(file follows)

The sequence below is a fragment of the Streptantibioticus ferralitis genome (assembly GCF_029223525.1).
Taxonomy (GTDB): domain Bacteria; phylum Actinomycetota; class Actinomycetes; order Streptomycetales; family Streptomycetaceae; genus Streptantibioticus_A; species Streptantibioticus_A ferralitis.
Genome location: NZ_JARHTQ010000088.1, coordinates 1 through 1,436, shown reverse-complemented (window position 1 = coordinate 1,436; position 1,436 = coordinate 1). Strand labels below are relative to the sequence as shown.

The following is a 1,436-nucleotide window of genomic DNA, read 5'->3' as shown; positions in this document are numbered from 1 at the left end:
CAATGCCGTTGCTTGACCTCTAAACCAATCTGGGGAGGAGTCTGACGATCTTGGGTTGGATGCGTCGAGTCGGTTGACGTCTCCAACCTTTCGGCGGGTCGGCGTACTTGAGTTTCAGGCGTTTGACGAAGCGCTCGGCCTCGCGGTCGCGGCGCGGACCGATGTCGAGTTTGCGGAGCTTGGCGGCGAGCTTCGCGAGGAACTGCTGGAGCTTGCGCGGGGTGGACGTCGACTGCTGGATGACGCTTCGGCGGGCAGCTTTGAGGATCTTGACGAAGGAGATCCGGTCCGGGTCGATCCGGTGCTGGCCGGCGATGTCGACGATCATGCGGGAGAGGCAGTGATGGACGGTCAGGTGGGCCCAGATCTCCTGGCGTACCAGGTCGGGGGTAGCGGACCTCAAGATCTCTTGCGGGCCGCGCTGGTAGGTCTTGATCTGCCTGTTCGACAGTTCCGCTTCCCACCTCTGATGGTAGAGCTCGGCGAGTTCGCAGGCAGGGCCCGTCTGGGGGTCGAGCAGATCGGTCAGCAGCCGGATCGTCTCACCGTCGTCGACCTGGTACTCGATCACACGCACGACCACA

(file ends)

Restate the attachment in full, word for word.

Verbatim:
The sequence below is a fragment of the Streptantibioticus ferralitis genome (assembly GCF_029223525.1).
Taxonomy (GTDB): domain Bacteria; phylum Actinomycetota; class Actinomycetes; order Streptomycetales; family Streptomycetaceae; genus Streptantibioticus_A; species Streptantibioticus_A ferralitis.
Genome location: NZ_JARHTQ010000088.1, coordinates 1 through 1,436, shown reverse-complemented (window position 1 = coordinate 1,436; position 1,436 = coordinate 1). Strand labels below are relative to the sequence as shown.

The following is a 1,436-nucleotide window of genomic DNA, read 5'->3' as shown; positions in this document are numbered from 1 at the left end:
CAATGCCGTTGCTTGACCTCTAAACCAATCTGGGGAGGAGTCTGACGATCTTGGGTTGGATGCGTCGAGTCGGTTGACGTCTCCAACCTTTCGGCGGGTCGGCGTACTTGAGTTTCAGGCGTTTGACGAAGCGCTCGGCCTCGCGGTCGCGGCGCGGACCGATGTCGAGTTTGCGGAGCTTGGCGGCGAGCTTCGCGAGGAACTGCTGGAGCTTGCGCGGGGTGGACGTCGACTGCTGGATGACGCTTCGGCGGGCAGCTTTGAGGATCTTGACGAAGGAGATCCGGTCCGGGTCGATCCGGTGCTGGCCGGCGATGTCGACGATCATGCGGGAGAGGCAGTGATGGACGGTCAGGTGGGCCCAGATCTCCTGGCGTACCAGGTCGGGGGTAGCGGACCTCAAGATCTCTTGCGGGCCGCGCTGGTAGGTCTTGATCTGCCTGTTCGACAGTTCCGCTTCCCACCTCTGATGGTAGAGCTCGGCGAGTTCGCAGGCAGGGCCCGTCTGGGGGTCGAGCAGATCGGTCAGCAGCCGGATCGTCTCACCGTCGTCGACCTGGTACTCGATCACACGCACGACCACA